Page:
“Thus we better understand the curious implication assigned to the navigation of madmen and the prestige attending it. On the one hand, we must not minimize its incontestable practical effectiveness: to hand a madman over to sailors was to be permanently sure he would not be prowling beneath the city walls; it made sure that he would go far away; it made him a prisoner of his own departure. But water adds to this the dark mass of its own values; it carries off, but it does more: it purifies. Navigation delivers man to the uncertainty of fate; on water, each of us is in the hands of his own destiny; every embarkation is, potentially, the last.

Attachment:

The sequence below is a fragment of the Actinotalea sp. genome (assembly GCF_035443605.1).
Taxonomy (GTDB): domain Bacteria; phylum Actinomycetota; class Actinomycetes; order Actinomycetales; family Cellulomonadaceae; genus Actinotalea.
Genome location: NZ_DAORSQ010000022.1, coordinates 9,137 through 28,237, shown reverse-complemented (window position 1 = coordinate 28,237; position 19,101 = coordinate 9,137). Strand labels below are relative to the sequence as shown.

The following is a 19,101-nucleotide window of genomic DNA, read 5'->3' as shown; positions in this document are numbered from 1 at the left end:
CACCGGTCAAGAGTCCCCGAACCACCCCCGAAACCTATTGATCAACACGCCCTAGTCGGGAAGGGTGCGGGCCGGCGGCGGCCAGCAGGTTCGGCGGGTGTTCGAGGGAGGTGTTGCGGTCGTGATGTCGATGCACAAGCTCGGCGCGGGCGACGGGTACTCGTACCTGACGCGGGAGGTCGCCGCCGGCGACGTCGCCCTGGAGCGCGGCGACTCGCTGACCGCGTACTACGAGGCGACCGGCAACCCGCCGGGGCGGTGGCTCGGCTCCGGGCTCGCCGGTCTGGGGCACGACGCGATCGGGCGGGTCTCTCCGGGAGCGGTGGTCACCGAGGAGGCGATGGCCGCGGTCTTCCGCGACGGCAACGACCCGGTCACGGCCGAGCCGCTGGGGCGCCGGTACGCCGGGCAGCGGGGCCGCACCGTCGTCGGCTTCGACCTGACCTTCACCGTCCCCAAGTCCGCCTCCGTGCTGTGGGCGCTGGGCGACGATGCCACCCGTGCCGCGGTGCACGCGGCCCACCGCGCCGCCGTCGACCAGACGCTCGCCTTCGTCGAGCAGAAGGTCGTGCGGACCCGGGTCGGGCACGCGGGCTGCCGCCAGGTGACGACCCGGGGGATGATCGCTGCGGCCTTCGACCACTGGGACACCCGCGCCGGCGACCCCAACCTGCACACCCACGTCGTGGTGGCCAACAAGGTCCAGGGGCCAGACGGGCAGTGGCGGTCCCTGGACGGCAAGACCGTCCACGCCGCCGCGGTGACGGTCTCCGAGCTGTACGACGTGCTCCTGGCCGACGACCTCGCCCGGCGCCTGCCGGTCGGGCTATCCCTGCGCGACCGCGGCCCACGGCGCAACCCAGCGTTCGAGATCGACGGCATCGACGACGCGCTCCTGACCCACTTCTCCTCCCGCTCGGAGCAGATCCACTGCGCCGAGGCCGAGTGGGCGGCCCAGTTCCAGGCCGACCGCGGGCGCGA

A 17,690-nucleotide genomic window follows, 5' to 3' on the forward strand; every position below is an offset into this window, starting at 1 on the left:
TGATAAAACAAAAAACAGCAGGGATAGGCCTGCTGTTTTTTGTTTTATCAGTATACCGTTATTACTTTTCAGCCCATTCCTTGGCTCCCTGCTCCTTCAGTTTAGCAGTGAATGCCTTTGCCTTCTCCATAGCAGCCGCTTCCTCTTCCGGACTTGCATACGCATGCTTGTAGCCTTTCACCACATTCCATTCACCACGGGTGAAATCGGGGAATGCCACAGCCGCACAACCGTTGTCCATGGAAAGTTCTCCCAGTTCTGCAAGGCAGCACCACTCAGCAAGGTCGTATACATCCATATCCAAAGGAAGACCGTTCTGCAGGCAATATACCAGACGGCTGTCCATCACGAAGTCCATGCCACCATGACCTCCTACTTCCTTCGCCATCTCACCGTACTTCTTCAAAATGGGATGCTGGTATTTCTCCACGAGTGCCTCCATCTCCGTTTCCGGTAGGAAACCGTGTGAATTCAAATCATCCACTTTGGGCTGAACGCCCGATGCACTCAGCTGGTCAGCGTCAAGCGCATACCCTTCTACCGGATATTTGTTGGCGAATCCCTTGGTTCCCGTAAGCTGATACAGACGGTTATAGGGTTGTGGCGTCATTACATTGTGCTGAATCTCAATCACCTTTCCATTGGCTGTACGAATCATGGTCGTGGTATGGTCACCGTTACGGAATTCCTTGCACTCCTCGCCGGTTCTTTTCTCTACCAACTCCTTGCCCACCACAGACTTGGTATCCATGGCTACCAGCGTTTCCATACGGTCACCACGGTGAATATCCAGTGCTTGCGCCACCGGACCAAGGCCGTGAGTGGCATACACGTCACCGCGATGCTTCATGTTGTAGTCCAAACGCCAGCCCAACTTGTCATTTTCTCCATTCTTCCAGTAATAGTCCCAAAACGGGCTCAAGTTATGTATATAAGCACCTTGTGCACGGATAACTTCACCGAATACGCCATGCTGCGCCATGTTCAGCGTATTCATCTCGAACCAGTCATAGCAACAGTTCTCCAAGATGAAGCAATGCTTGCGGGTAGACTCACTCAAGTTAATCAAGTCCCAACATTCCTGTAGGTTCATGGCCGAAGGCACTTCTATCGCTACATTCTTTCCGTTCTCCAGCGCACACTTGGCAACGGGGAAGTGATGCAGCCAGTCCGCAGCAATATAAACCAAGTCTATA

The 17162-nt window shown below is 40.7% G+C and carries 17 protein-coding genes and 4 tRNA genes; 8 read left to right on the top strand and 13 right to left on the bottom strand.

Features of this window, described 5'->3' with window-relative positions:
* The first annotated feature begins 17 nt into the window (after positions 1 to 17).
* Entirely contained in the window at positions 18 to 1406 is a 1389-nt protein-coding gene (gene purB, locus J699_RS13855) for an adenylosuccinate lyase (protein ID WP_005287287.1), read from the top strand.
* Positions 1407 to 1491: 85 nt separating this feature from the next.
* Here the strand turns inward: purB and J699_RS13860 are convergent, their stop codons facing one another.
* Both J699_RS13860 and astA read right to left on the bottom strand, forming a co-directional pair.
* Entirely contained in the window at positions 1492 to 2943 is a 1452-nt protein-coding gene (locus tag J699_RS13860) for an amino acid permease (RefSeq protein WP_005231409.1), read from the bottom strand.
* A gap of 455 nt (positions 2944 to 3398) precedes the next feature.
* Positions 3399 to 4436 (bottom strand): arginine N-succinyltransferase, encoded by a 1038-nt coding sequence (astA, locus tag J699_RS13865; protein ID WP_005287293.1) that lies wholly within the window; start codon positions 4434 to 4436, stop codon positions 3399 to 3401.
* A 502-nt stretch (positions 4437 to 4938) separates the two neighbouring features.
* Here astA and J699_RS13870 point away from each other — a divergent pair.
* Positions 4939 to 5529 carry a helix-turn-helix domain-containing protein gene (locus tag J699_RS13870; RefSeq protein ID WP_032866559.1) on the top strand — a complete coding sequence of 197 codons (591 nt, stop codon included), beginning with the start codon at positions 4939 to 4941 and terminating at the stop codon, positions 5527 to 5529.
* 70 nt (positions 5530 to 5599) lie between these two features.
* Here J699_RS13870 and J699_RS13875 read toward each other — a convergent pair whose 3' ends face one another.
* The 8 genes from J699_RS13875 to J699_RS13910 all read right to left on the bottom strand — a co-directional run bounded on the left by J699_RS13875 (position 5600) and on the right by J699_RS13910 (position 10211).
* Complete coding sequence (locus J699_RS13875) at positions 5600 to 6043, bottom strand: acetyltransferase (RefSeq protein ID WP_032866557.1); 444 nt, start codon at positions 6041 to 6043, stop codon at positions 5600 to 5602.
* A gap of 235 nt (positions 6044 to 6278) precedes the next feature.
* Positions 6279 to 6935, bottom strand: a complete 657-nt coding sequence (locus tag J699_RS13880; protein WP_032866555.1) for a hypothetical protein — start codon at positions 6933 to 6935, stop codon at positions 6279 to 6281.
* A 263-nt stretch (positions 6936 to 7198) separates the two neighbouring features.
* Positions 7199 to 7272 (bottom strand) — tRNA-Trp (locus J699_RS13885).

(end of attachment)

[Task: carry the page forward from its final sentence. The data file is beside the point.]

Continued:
It is for the other world that the madman sets sail in his fools’ boat; it is from the other world that he comes when he disembarks. The madman’s voyage is at once a rigorous division and an absolute Passage. In one sense, it simply develops, across a half-real, half-imaginary geography, the madman’s liminal position on the horizon of medieval concern—a position symbolized and made real at the same time by the madman’s privilege of being confined within the city gates: his exclusion must enclose him; if he cannot and must not have another prison than the threshold itself, he is kept at the point of passage. He is put in the interior and exterior, and inversely.
A highly symbolic position, which will doubtless remain his until our own day, if we are willing to admit that what was formerly a visible fortress of order has now become the castle of our conscience.” – Michel Foucault, from Madness and Civilization